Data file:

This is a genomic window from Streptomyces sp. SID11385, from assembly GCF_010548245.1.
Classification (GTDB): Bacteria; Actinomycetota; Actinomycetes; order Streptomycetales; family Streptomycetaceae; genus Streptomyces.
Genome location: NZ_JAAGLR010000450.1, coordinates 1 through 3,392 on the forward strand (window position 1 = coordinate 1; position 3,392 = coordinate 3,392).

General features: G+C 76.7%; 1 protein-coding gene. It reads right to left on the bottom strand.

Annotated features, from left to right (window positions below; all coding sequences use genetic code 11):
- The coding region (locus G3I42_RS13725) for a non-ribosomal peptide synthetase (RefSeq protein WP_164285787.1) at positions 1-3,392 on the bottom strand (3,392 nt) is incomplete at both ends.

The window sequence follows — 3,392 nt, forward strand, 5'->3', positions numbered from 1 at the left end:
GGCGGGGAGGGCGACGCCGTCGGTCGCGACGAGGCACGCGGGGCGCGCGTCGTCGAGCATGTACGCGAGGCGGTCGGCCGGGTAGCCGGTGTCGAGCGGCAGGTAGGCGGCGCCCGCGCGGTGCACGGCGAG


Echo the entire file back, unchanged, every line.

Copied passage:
This is a genomic window from Streptomyces sp. SID11385, from assembly GCF_010548245.1.
Classification (GTDB): Bacteria; Actinomycetota; Actinomycetes; order Streptomycetales; family Streptomycetaceae; genus Streptomyces.
Genome location: NZ_JAAGLR010000450.1, coordinates 1 through 3,392 on the forward strand (window position 1 = coordinate 1; position 3,392 = coordinate 3,392).

General features: G+C 76.7%; 1 protein-coding gene. It reads right to left on the bottom strand.

Annotated features, from left to right (window positions below; all coding sequences use genetic code 11):
- The coding region (locus G3I42_RS13725) for a non-ribosomal peptide synthetase (RefSeq protein WP_164285787.1) at positions 1-3,392 on the bottom strand (3,392 nt) is incomplete at both ends.

The window sequence follows — 3,392 nt, forward strand, 5'->3', positions numbered from 1 at the left end:
GGCGGGGAGGGCGACGCCGTCGGTCGCGACGAGGCACGCGGGGCGCGCGTCGTCGAGCATGTACGCGAGGCGGTCGGCCGGGTAGCCGGTGTCGAGCGGCAGGTAGGCGGCGCCCGCGCGGTGCACGGCGAG